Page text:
Thursday, June 20, 2019

Very Large Raspberry Pi Cluster - Part III

I spent most of today fighting with Fusion 360 so I don't have much progress to report besides a serious complaint about Fusion 360. A new updated was released. If I didn't upgrade I couldn't save. If I upgraded I lost my changes. I had no choice but to upgrade, loose my changes and redo them. Then when I loaded up my models there were errors with unresolved imported components. The error states that if I save my model in this state I will loose my model. Personally I find this unacceptable and while I like Fusion 360, I like the disruption to the CAD world, many of the features, the price is reasonable and the fact that it runs on Mac and Windows, I also find it extremely buggy and a toy. I may be switching back to SolidWorks. Hopefully I get all of this resolved in the next few days and can report on the progress.

Update: After restarting Fusion 360 five times, and reloading the model after closing it with the error saying it will be destroyed, I finally got all the linked models and everything to load. So it was just a lot of ignoring errors and closing and reopening things and much ado about nothing, but extremely worrisome that just an update being pushed could cause such concern.

Wednesday, June 12, 2019

Very Large Raspberry Pi Cluster - Part II

Last week I posted about the very very large Raspberry Pi cluster that I'm building for Code One. Read that post here.

I realized after that post went live that I didn't give any backstory as to what we are actually building. When building something like this it's easy to document the entire process, it just takes 2-3 times as long to build. I figured I'd document the process in a fast and loose to blogs, YouTube and Twitter. So, before we go any further with the status of current progress let's backup.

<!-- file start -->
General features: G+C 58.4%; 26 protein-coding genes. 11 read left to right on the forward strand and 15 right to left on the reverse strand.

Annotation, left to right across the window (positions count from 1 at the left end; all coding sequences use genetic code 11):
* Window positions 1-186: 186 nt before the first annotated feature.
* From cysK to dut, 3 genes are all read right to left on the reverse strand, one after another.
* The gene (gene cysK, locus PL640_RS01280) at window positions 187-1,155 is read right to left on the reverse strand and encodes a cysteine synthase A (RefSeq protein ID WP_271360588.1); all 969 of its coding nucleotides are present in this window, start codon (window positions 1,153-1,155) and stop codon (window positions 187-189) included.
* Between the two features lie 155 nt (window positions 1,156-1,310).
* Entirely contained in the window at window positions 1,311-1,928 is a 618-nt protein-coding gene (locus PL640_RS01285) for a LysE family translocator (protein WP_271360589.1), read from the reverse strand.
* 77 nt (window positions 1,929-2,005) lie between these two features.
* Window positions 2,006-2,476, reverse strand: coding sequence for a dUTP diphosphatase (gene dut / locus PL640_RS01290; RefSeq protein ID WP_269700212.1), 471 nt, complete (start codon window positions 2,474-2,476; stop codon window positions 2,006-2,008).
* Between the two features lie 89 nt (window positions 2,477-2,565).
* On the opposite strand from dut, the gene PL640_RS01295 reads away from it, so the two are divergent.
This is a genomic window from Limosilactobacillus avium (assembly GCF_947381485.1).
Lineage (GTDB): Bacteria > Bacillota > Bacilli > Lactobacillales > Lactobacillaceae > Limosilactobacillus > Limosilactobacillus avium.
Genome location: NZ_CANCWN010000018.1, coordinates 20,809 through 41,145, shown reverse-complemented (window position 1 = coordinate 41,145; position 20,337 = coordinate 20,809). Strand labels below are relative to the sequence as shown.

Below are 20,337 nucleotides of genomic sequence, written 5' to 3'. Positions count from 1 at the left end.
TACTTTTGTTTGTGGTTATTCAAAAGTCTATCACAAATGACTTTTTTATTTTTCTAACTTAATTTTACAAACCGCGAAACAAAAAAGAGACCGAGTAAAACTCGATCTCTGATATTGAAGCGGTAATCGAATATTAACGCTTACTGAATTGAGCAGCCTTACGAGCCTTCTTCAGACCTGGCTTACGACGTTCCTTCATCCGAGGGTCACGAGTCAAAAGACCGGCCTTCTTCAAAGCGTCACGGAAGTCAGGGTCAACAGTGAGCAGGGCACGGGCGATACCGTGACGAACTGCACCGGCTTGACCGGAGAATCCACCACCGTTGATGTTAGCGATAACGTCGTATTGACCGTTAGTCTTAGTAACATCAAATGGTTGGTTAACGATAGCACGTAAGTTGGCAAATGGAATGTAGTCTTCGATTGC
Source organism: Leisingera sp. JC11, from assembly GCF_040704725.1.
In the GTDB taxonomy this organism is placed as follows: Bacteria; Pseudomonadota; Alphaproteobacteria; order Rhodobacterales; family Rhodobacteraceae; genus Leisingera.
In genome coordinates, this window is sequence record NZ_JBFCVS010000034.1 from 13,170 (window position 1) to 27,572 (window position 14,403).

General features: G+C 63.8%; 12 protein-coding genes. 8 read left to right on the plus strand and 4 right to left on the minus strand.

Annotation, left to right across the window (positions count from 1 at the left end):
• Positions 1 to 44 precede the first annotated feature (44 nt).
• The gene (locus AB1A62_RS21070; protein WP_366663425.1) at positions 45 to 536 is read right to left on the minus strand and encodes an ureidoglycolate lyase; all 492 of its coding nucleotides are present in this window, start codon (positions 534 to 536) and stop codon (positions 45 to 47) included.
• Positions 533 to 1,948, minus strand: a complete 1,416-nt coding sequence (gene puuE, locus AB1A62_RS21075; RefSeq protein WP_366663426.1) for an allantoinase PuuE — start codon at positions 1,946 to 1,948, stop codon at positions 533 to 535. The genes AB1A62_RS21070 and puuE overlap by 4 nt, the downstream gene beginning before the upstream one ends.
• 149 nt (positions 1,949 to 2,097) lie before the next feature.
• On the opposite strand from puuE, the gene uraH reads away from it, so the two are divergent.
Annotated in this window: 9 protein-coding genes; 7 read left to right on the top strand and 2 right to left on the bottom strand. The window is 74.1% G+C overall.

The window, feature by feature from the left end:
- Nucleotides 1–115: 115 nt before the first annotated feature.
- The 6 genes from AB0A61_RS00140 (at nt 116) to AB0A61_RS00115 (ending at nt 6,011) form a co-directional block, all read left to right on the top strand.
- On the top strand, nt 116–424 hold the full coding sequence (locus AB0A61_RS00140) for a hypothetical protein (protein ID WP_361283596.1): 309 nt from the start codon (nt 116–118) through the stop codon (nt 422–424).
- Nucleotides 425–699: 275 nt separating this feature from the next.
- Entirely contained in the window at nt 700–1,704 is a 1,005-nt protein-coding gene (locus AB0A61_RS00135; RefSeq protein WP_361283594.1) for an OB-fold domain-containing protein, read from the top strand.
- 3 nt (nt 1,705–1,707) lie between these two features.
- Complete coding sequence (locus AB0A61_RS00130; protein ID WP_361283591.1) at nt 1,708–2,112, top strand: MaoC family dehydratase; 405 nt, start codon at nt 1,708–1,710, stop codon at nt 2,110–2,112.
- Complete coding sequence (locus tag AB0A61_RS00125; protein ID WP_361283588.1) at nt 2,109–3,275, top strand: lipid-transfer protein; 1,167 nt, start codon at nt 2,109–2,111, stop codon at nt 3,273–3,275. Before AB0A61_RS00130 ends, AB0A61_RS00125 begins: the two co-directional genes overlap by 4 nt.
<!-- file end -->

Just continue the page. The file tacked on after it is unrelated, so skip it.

Last year Stephen Chin and Gerald Venzl came to me with an idea. The conversation went something like this:

Stephen: "Gerald has an idea"
Gerald: "Let's build a HUGE biggest Raspberry Pi cluster for 2019 CodeOne. Like 1000 Raspberry Pis. The developers will love it. We will call it OSCAR!"
Me: "1000 is a lot, but 1024 is a better number"
Gerald, Stephen: "😃"

Back in the lab a few months later Jasper Potts and I did some math about how to pull off a cluster like this and we produced this rendering.

There will be 49 2U racks containing 21 Raspberry Pis (last weeks post was about this).
There will be 22 network switches.
There will be 18 USB power supplies.
There will be one server.
There will be 8 fans. This thing is going to get hot.
There will be 5 six foot server racks.
It will consume 120 amps of power.
It will require a fork lift to move.
It will network boot because can you imagine flashing 1024 SD cards?
In actuality, the server running the entire thing may be more powerful than all those Pis.
All of this barely fits in 5 racks.
This will travel to other Oracle events around the world next year.

WARNING: Actual numbers may vary, but the 1024 is the goal.

Wednesday, June 5, 2019

Very Large Raspberry Pi Cluster - Part I

I am building a very large Raspberry Pi Cluster and I'm going to document the process here. My goal is to post once a week until it's complete and shows up at Oracle Code One in San Francisco  September 2019.  Thus far an unimaginable amount of work has been put into this project to determine if it's even viable. We think it's viable so I'm going to start talking about it. There may be some mistakes. No, there will be some mistakes. Hopefully I won't make too many of them.

For the first taste, here is a rendering of a 2U rack that will hold 20 Raspberry Pi Model 3B+. I've printed out about 50 versions of this and this packs the most in while still allowing heat dissipation and still being serviceable in a standard server rack.

Disclaimer: The Raspberry Pi model is one I found on the Fusion 360 store thing. The rest is rendered by my own mad modeling skills.

Now that I've modeled this up and printed it I'm going back to the drawing board. It takes 14 hours to print the orange part which holds half of the Pi rack using an Ultimaker S5 with a .08mm nozzle 10% infield and .2 layer height. The Pi snaps in nicely but there are too many issues and this part needs to be nearly perfect.